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The article contains a number of significant points that seem relevant to discuss. However, its core idea might be contradictable to an exact extent. Visram gives a brief but consistent overview of the arguments from Stephanie Kelton’s new book – The Deficit Myth. The central assumption of Kelton is that according to Modern Monetary Theory (MMT), the federal deficit may be perceived as a positive phenomenon for the economy. Below, the critical analysis of the latter statement will be provided in order to figure out whether it has a solid and appropriate background or not.
Kelton’s Core Idea and its Weakness
First, to understand what a budget deficit is, it is important to comprehend what a balanced budget is. The latter is a budget in which government spending is the same as total revenue, but minus the loans that the government has issued. Roughly speaking, a deficit is an increase in debt or addition to debt. It should be noted that Kelton uses an expedient number of concepts from classical economic theory and adapts them to MMT, which makes the train of thought coherent and convincing.
Kelton argues that the deficit is not necessarily negatively assessed because it is an increase in costs, and increased costs mean increased production. The latter is growing – taxes are growing, and national income is growing. If the deficit is the result of increased efficient spending, it can lead to increased production. This improves employment, as well as overall income rates. As incomes grow – consumption, investments, and deferred demand demonstrate the same tendency. The deficit is an integral indicator of the economy and a part of it. In general, this topic was first developed by David Riccardo, a theorist who lived immediately after Adam Smith. For example, it was quite a significant action when Reagan increased the budget deficit. This increase in the budget deficit for a certain period contributed to economic growth. During this time, the economy can create so much that then this deficit will be covered.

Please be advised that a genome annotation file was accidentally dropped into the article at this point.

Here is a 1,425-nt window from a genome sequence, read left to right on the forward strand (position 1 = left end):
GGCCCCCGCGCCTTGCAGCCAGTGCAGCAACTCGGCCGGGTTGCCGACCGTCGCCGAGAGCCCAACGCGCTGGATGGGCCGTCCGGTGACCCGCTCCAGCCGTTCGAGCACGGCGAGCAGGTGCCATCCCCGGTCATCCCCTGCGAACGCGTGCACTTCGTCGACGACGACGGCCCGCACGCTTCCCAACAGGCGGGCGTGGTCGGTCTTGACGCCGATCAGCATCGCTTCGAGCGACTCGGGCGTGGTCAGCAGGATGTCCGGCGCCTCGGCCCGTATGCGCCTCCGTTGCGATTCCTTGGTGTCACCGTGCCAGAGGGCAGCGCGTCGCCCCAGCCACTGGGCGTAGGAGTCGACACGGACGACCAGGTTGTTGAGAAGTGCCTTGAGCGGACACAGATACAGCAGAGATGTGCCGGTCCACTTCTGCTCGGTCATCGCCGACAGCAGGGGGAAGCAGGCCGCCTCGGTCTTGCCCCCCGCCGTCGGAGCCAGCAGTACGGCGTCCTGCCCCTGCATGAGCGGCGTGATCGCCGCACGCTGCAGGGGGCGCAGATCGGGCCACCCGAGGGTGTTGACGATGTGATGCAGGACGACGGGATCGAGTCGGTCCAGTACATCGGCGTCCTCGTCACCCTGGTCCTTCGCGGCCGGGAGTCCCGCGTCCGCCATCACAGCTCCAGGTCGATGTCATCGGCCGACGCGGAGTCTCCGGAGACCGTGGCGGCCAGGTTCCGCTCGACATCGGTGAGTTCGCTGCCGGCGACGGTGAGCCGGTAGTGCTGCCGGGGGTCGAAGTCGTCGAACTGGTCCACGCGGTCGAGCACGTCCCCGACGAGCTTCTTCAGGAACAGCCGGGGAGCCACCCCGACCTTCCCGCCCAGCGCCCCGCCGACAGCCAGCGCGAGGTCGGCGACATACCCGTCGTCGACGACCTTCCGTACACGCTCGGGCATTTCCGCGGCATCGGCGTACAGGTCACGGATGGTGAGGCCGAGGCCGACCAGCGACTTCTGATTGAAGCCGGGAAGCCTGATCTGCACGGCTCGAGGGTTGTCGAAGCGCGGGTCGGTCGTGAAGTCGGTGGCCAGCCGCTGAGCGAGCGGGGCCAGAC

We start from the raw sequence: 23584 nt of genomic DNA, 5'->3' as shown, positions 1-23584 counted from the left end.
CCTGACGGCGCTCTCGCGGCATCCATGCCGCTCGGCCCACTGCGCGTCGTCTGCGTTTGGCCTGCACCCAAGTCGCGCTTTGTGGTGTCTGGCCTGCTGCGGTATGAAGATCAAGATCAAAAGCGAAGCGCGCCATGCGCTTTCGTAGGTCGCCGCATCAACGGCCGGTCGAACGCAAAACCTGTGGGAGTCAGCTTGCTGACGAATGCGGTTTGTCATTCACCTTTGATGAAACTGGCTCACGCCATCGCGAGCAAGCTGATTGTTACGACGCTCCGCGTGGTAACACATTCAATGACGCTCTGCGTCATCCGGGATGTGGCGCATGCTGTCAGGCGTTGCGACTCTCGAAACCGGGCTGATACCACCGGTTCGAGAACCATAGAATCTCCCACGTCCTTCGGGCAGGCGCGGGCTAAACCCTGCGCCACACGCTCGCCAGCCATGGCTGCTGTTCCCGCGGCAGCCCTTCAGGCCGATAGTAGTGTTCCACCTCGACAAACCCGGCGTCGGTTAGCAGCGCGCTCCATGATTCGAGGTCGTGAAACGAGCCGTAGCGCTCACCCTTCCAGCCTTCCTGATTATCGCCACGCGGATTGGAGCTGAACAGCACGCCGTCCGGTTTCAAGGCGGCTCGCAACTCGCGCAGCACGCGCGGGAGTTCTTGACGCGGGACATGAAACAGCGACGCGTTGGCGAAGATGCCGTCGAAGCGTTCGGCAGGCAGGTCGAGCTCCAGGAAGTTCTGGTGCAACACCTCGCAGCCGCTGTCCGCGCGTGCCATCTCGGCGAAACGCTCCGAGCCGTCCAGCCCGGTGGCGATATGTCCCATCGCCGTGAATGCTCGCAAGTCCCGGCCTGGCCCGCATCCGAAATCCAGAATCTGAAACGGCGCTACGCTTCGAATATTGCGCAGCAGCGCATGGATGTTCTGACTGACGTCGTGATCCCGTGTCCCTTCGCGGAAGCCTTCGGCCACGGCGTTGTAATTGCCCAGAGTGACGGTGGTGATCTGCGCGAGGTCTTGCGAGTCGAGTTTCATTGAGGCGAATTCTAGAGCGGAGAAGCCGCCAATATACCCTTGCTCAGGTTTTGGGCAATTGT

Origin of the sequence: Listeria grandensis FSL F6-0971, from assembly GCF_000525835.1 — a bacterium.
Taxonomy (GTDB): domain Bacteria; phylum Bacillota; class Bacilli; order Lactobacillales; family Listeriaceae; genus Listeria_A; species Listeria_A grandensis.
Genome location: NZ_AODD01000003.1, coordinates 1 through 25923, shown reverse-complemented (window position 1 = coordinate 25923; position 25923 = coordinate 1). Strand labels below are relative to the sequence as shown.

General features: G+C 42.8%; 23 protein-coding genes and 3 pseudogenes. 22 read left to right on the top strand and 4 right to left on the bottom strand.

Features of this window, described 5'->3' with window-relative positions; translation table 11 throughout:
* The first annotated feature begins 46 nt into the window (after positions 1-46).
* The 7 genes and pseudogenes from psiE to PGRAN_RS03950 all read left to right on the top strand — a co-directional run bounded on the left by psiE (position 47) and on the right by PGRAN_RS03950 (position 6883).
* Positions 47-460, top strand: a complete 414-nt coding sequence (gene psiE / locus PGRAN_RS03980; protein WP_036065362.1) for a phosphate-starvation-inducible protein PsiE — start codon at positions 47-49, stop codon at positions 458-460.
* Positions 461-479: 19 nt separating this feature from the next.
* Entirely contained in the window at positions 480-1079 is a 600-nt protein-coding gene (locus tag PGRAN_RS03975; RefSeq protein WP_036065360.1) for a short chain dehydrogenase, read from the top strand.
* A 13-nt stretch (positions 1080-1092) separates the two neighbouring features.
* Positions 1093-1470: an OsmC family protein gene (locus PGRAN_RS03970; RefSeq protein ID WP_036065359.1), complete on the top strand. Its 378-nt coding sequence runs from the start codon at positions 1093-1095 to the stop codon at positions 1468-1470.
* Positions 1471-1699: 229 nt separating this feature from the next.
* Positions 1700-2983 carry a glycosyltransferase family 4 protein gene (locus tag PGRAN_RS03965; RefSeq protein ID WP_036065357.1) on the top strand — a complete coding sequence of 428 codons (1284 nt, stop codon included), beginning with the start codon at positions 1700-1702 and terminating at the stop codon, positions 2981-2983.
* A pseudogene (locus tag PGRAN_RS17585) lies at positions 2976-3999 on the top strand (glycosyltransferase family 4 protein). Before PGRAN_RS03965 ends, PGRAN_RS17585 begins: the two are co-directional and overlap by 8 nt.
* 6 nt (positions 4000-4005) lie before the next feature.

It should be admitted that the governments of all countries are accumulating budget deficits – but not because an economic deficit is inevitable. Deficiency in a modern state is a political phenomenon; it has a very indirect relationship to economic reality. Almost any politician wants to provide the voter with more state benefits and, at the same time, not increase, but even cut taxes. This idea is seductive in every part of the world. Nevertheless, many American states, with reservations and inevitable exceptions, have been able to achieve this; hence, this idea is feasible. And if the agreement on balancing the state budget becomes law, there is no doubt that it will have an extremely positive effect on the economy, if only because it will allow for cutting taxes. The funds remaining in the hands of the people will then become additional fuel for the economy.
A balanced budget is extremely important for future generations of Americans. Today, the national debt is $ 3.3 trillion; several hundred billion are added to this amount every year. This is not just an abstract mass of existing debts on paper – the citizens pay interest on them, and these payments take away more and more of the government’s revenues that could be used for other purposes. As for the direct connection between the state budget deficit and the well-being of the economy, it does not seem to exist yet. Nevertheless, theoretically speaking, one can imagine that the moment will come (and now servicing the state debt is the largest item of federal spending) when the inevitable tax increase will become a burden for both the economy and the people.
Long gone are the days when President Franklin Roosevelt struggled to force Congress to neglect the budget and allocate funds during World War II for the creation of the modern military industry. Now unsecured spending has become a common way of financing various government programs, from which politicians are reluctant to turn themselves out for fear of voters’ reactions. Nobody wants to risk their political career by making plans to cut the system of, say, social security. Although free medical care for the elderly is one of the most expensive and ever-increasing government programs of social assistance, many politicians prefer to say that a legalized deficit-free budget will rob the president of ways to improve the economic situation. However, such statements seem to be casuistry and expressed only to maintain a particular policy’s course.
To conclude, it seems rational to claim that the arguments of Kelton are convincing and – from a certain angle – may be accepted. Nevertheless, the counterarguments presented above prove that the federal deficit has many negative outcomes for the US economy and citizens. Thus, utilizing MMT in terms of advocating an intended federal deficit seems to be inappropriate, especially in conditions when the country is obliged to pay considerable debts regularly. It might be assumed that this deficit remains an apparent burden on the economy, and politicians are to find ways to alleviate this.
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